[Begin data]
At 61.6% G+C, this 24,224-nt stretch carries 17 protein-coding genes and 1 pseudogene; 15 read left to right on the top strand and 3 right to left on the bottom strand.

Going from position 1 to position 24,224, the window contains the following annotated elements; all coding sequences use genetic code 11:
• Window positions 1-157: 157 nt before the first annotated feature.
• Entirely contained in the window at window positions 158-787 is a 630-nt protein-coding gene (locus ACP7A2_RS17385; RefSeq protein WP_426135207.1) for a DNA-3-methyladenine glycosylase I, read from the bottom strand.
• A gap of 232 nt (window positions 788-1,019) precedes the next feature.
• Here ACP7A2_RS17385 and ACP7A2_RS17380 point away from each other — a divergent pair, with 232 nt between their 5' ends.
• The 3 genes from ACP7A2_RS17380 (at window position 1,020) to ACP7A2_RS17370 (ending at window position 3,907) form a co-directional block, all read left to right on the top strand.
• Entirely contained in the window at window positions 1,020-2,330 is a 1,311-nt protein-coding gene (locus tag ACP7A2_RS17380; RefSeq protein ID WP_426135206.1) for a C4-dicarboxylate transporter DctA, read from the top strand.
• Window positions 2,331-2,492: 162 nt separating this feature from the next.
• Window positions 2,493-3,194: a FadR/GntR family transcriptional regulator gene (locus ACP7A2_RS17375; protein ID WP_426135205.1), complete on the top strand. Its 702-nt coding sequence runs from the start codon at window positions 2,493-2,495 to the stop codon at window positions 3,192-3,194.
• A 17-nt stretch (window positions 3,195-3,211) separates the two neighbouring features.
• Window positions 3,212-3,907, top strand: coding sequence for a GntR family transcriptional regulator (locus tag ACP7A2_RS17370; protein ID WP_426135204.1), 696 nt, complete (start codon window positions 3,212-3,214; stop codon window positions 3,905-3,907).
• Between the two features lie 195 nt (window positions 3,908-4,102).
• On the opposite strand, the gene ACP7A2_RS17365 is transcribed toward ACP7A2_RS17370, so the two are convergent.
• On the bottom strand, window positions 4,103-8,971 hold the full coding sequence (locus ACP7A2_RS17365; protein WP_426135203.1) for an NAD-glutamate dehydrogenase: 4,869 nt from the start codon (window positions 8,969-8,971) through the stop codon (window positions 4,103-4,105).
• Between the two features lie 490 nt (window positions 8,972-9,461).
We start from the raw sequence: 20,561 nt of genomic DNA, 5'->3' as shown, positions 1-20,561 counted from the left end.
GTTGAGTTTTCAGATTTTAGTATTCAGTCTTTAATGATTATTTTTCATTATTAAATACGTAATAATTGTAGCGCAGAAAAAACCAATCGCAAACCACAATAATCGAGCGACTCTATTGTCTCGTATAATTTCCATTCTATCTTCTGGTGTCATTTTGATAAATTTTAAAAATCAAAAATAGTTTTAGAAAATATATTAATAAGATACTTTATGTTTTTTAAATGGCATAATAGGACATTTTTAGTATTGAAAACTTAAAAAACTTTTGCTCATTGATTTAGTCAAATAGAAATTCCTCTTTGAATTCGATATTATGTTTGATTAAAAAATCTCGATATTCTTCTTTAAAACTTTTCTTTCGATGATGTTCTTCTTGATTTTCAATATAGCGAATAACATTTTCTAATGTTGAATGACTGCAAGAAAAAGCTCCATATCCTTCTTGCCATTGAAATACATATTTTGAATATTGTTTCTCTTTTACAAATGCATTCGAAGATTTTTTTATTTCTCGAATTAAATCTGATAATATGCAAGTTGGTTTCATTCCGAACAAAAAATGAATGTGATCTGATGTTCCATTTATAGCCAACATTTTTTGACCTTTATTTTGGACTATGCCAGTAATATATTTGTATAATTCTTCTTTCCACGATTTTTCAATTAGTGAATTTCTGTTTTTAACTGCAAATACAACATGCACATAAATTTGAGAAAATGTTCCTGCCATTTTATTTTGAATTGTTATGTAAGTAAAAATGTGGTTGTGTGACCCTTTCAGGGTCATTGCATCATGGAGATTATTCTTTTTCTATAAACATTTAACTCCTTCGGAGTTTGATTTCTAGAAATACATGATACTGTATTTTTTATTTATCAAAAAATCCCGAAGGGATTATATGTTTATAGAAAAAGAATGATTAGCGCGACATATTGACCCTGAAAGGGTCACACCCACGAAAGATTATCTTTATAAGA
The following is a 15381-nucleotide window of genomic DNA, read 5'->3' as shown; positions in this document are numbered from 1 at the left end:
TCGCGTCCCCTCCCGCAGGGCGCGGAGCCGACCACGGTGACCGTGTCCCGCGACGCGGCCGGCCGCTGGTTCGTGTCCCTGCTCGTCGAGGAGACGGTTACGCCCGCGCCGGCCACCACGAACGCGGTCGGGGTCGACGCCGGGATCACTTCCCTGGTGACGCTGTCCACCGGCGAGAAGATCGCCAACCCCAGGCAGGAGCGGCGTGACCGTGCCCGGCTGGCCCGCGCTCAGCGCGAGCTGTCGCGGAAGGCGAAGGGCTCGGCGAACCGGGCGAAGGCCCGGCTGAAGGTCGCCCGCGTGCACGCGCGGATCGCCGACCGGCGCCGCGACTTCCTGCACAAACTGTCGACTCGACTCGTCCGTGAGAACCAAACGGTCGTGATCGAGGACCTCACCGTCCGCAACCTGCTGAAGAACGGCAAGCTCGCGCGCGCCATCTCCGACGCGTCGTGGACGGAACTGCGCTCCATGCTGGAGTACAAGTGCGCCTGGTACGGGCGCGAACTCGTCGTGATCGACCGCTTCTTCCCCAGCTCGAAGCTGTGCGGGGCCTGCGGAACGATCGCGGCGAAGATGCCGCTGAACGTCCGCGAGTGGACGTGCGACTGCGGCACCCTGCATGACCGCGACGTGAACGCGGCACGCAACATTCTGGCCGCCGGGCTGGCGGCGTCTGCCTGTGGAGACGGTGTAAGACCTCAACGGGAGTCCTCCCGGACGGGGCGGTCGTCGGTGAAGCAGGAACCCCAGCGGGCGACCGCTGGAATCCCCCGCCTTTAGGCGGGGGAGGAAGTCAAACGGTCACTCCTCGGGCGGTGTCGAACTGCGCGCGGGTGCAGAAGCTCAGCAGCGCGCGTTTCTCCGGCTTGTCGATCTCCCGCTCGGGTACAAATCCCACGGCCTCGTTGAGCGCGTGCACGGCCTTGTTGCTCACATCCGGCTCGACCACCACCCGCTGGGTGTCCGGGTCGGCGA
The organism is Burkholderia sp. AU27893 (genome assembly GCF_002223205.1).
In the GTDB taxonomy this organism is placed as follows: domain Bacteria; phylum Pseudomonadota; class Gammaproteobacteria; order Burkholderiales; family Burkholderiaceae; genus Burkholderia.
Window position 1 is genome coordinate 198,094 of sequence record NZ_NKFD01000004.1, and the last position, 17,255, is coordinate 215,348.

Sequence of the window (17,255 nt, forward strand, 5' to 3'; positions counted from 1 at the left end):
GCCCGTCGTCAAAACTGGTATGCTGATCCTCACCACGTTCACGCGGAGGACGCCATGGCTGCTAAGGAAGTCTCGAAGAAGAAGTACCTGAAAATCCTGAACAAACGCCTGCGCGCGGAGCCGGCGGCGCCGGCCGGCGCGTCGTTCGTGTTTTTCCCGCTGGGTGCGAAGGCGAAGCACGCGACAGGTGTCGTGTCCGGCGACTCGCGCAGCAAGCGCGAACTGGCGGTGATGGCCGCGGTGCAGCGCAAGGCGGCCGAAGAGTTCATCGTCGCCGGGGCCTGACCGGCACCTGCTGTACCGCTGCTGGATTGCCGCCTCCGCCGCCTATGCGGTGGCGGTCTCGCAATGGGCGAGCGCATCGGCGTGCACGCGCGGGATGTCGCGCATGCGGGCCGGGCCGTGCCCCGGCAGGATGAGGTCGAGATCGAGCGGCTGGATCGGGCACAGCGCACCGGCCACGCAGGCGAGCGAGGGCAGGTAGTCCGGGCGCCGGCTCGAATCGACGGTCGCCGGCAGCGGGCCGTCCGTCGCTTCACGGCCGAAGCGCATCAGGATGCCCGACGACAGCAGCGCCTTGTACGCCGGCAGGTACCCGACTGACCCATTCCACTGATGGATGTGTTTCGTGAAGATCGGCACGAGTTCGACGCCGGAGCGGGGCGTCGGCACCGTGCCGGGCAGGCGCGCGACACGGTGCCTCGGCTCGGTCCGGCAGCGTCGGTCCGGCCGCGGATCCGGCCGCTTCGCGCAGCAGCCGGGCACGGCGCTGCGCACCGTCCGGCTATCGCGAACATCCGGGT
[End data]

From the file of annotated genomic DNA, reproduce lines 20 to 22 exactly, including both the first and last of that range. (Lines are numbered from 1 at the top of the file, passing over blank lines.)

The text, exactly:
TCGCGTCCCCTCCCGCAGGGCGCGGAGCCGACCACGGTGACCGTGTCCCGCGACGCGGCCGGCCGCTGGTTCGTGTCCCTGCTCGTCGAGGAGACGGTTACGCCCGCGCCGGCCACCACGAACGCGGTCGGGGTCGACGCCGGGATCACTTCCCTGGTGACGCTGTCCACCGGCGAGAAGATCGCCAACCCCAGGCAGGAGCGGCGTGACCGTGCCCGGCTGGCCCGCGCTCAGCGCGAGCTGTCGCGGAAGGCGAAGGGCTCGGCGAACCGGGCGAAGGCCCGGCTGAAGGTCGCCCGCGTGCACGCGCGGATCGCCGACCGGCGCCGCGACTTCCTGCACAAACTGTCGACTCGACTCGTCCGTGAGAACCAAACGGTCGTGATCGAGGACCTCACCGTCCGCAACCTGCTGAAGAACGGCAAGCTCGCGCGCGCCATCTCCGACGCGTCGTGGACGGAACTGCGCTCCATGCTGGAGTACAAGTGCGCCTGGTACGGGCGCGAACTCGTCGTGATCGACCGCTTCTTCCCCAGCTCGAAGCTGTGCGGGGCCTGCGGAACGATCGCGGCGAAGATGCCGCTGAACGTCCGCGAGTGGACGTGCGACTGCGGCACCCTGCATGACCGCGACGTGAACGCGGCACGCAACATTCTGGCCGCCGGGCTGGCGGCGTCTGCCTGTGGAGACGGTGTAAGACCTCAACGGGAGTCCTCCCGGACGGGGCGGTCGTCGGTGAAGCAGGAACCCCAGCGGGCGACCGCTGGAATCCCCCGCCTTTAGGCGGGGGAGGAAGTCAAACGGTCACTCCTCGGGCGGTGTCGAACTGCGCGCGGGTGCAGAAGCTCAGCAGCGCGCGTTTCTCCGGCTTGTCGATCTCCCGCTCGGGTACAAATCCCACGGCCTCGTTGAGCGCGTGCACGGCCTTGTTGCTCACATCCGGCTCGACCACCACCCGCTGGGTGTCCGGGTCGGCGA
The organism is Burkholderia sp. AU27893 (genome assembly GCF_002223205.1).
In the GTDB taxonomy this organism is placed as follows: domain Bacteria; phylum Pseudomonadota; class Gammaproteobacteria; order Burkholderiales; family Burkholderiaceae; genus Burkholderia.